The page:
07 August 2006

Morality Without God?

Edward Feser argues that outside the Judeo-Christian worldview, people become tools:

"...The idea that a human being per se has an inherent dignity began with the Jews. It is well-known that the ancient Israelites were unique in insisting that their God was not merely one tribal deity among others, but was the very Creator of the universe in whose image all men were made.

What is perhaps less widely realized is that this distinctive metaphysical conception of God served as the foundation of a distinctive moral outlook. For given that every human being reflects the image of God Himself, it follows that every human being has a worth that surpasses that of anything else in creation, and that every human being is, in this respect, of equal worth. Moreover, this God—being an omniscient Lawgiver—commands all men to act in a manner consistent with their unique status, and will hold those accountable who fail to do so. The Jewish conception of God has, accordingly, often been described as an “ethical monotheism”: No arid philosophical abstraction, it calls on men to change their behavior toward each other as well as their opinions about the nature of the divine.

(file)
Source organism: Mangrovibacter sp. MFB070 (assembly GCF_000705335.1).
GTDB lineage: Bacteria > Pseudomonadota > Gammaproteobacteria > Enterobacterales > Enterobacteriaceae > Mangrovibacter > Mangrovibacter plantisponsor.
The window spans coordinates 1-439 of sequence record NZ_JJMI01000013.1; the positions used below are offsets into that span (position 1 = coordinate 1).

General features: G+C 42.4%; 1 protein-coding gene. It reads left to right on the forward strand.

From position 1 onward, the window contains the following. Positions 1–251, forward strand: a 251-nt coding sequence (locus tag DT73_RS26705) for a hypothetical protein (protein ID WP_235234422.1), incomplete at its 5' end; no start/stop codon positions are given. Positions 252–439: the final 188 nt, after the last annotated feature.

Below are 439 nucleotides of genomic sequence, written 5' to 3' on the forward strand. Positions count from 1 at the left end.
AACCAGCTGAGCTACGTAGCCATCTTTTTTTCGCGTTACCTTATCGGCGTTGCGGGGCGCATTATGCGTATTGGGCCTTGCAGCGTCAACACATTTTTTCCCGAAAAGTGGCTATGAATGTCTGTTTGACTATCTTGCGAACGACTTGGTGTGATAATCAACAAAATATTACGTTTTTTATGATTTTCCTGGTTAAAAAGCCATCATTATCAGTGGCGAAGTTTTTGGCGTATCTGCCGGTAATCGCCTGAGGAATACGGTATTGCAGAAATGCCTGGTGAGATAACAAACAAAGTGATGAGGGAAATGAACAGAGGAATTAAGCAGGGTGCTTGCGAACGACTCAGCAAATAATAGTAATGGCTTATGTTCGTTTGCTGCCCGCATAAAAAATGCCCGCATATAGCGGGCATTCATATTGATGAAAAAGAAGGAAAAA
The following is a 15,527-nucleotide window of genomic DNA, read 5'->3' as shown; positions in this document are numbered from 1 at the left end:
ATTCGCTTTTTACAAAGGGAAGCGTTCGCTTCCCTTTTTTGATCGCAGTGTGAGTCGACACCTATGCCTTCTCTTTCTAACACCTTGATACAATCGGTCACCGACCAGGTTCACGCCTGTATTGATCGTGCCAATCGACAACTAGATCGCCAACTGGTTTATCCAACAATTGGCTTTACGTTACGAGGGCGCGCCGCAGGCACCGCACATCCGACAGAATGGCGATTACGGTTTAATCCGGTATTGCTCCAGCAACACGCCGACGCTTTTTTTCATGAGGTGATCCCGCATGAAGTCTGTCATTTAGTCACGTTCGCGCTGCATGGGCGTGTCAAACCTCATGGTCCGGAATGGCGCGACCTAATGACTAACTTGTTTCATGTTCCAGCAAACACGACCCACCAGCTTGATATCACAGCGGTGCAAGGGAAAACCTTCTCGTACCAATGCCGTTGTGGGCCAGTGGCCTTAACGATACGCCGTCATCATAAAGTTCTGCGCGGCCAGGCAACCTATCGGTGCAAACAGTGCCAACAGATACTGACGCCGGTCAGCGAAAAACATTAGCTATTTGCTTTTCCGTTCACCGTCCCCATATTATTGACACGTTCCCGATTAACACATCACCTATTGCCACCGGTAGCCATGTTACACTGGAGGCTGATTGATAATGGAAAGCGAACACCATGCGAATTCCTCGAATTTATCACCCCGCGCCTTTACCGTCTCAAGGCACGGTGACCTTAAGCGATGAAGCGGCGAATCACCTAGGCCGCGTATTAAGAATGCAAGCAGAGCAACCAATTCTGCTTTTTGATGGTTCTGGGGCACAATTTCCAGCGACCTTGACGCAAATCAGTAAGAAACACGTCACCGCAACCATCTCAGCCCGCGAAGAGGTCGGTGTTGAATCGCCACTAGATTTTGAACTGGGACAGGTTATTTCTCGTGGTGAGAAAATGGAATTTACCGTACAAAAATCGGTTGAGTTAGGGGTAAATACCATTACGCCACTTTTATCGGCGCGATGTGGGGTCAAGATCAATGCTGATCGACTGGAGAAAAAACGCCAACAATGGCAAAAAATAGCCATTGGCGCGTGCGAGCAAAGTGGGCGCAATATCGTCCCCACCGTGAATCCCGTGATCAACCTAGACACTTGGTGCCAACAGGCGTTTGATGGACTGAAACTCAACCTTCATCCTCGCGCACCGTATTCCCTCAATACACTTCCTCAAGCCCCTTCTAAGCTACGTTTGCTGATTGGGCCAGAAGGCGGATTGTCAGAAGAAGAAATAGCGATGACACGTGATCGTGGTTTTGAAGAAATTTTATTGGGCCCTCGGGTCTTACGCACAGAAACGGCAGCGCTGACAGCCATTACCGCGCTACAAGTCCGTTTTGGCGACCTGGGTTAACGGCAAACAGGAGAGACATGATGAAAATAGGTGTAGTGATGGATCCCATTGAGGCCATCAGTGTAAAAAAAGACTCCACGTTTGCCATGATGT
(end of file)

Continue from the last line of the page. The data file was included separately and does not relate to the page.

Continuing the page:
Christianity inherited this universal moral interpretation of monotheism from the Jews and carried it further. So important are human beings in God's plan that God Himself condescended to become one of them in the person of Jesus Christ, suffered the indignity of death on the cross to pay the penalty for their sins, and was raised from the dead to guarantee for them the possibility of eternal life. These doctrines of the incarnation, crucifixion, and resurrection elevated human dignity to the greatest conceivable limit, as evidenced by the manner in which the Church worked out their implications over the centuries..."

See also J. Budziszewski's essay, "The Second Tablet Project."
 

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